You must understand the kind of information you need to form and manage a limited liability company (LLC) in order to choose the best LLC books. Such information includes whether an LLC is right for you, who should manage the LLC, and setting up the tax status of the LLC. Begin your hunt for LLC books by searching the Internet and your local libraries, making sure to read any available reviews before purchasing or following the instructions of any one book. Also, don’t overlook other valuable LLC resources. Such resources include attorneys, other limited liability companies, and special government organizations or programs.
Simply put, you want to look for LLC guides that explain the purpose of creating an LLC, how to create an LLC, and how to manage an LLC. Digging deeper, the book you choose should explain the ins and outs of LLC creation and management. Look for materials that explain whether an LLC or one of the other types of business structures is best for you. Make sure the LLC books you consider explain the various ways the LLC can be managed, and whether it’s best to have members or a president manage the company. Also, make sure the book thoroughly explains tax-related information including setting up the tax status, the process of pass-through income taxation, and all associated paperwork.
LLC books aren’t your only sources of information. An attorney who specializes in limited liability companies and other business structures can help you form your LLC as well as prepare you for properly managing it according to your government’s specifications. Plus, in addition to helping you set up and manage your LLC, forming a relationship with an LLC attorney could help you in the future if your limited liability company ever faces a legal situation.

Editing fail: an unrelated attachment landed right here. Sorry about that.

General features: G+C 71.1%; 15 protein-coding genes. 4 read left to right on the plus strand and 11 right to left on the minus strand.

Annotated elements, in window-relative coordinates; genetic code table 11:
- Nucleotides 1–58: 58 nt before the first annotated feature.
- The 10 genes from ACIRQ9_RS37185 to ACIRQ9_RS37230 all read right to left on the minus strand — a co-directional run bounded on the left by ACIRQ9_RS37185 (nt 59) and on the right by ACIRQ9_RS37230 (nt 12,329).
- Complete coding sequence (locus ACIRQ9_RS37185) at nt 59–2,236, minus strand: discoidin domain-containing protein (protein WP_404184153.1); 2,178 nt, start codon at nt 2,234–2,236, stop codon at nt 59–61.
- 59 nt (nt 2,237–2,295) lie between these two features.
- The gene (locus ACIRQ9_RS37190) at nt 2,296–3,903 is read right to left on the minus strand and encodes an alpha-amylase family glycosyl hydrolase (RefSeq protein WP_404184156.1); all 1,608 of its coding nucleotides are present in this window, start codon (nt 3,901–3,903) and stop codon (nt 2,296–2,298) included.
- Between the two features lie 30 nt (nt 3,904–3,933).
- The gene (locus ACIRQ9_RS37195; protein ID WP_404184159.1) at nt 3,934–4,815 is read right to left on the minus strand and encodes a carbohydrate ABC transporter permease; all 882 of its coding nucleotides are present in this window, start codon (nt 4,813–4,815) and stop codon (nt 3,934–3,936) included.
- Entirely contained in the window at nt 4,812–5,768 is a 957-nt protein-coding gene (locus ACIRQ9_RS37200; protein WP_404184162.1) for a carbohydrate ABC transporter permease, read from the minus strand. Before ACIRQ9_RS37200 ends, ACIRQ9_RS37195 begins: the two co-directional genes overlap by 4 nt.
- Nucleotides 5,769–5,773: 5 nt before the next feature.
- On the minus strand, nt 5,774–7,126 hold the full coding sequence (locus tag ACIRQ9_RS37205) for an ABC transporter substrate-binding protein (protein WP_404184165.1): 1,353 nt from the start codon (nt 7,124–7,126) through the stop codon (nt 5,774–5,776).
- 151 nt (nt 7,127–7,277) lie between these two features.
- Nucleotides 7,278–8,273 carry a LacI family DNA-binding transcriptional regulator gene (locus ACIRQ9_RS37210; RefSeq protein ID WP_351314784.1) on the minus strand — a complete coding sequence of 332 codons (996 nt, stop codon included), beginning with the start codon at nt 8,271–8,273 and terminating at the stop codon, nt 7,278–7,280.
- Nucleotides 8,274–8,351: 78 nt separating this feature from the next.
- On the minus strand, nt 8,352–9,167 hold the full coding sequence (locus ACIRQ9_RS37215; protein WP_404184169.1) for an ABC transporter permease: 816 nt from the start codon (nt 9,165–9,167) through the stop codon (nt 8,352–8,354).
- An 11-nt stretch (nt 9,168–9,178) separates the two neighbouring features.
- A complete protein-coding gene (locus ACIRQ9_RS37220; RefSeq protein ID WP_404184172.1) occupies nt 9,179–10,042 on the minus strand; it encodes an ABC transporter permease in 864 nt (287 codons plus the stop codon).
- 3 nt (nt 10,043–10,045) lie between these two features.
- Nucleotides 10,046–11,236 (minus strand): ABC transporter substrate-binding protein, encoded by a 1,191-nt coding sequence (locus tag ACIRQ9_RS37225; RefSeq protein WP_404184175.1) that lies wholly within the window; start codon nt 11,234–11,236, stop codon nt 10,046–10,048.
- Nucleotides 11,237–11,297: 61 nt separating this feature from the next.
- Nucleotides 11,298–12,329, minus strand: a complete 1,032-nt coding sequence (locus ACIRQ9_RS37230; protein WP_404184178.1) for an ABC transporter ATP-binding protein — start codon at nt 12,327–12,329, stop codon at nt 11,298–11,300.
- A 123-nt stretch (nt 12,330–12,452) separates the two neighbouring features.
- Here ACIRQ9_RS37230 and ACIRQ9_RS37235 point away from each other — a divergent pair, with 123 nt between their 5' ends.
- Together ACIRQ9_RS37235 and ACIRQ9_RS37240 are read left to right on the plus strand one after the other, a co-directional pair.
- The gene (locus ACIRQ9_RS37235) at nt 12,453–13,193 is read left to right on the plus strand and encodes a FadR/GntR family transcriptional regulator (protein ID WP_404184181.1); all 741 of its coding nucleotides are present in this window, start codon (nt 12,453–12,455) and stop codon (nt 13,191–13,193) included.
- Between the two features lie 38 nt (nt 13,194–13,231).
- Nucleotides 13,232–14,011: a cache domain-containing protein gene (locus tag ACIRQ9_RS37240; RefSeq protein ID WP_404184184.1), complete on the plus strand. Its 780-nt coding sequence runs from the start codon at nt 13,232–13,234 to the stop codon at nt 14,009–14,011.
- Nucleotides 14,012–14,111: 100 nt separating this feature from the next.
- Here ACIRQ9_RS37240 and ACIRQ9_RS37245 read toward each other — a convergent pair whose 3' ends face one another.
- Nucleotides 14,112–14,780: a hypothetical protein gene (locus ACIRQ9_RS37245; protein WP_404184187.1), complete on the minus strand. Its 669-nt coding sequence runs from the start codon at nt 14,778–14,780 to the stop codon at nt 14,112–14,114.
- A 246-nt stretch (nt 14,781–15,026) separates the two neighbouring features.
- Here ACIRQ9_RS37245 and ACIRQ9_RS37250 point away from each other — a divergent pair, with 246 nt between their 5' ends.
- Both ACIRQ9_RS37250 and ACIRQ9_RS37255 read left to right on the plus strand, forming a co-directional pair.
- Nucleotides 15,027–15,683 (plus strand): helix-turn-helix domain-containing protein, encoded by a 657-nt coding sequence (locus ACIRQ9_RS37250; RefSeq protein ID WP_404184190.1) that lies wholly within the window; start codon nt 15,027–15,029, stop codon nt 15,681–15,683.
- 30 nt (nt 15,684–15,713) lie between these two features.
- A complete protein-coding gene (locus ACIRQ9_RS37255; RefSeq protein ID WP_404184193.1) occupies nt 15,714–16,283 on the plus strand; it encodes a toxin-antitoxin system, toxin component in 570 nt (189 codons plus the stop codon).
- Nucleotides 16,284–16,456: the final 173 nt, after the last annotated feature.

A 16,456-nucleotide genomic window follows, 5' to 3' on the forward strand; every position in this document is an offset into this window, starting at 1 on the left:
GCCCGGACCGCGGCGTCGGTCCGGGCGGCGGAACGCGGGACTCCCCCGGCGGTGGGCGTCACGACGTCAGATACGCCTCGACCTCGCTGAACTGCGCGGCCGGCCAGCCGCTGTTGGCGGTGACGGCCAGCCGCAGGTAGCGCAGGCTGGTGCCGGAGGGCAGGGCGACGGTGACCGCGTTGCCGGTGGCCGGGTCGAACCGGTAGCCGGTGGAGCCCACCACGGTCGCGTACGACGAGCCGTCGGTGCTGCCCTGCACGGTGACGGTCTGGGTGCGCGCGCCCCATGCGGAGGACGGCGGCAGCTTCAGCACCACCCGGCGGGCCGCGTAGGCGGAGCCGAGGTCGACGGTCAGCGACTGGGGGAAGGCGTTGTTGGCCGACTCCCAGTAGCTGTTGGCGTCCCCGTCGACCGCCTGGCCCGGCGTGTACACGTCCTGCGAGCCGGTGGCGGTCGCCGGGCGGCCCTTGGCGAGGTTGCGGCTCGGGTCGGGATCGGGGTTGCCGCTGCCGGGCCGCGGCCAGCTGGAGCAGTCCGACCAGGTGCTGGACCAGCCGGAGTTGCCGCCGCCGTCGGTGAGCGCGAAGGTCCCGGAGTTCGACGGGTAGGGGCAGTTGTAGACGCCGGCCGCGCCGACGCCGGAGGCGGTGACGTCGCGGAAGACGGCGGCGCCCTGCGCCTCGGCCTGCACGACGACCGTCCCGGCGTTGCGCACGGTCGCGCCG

Contact the government organization or program in your area that handles the creation and management of limited liability companies. These organizations are designed to help people form and properly manage limited liability companies, and often provide both verbal assistance and information via a website. Your organization might also provide free or low-cost LLC books, guides, and other resources.
Also, don’t forget the valuable information you can gain from any other LLC members, presidents, executive officers, or managing directors you might know. These people have been through exactly what you’re facing and can provide accounts of firsthand experience. You’ll still want assistance from LLC books and other legal or government resources, but you’ll benefit from being able to bounce ideas off someone a bit closer to home.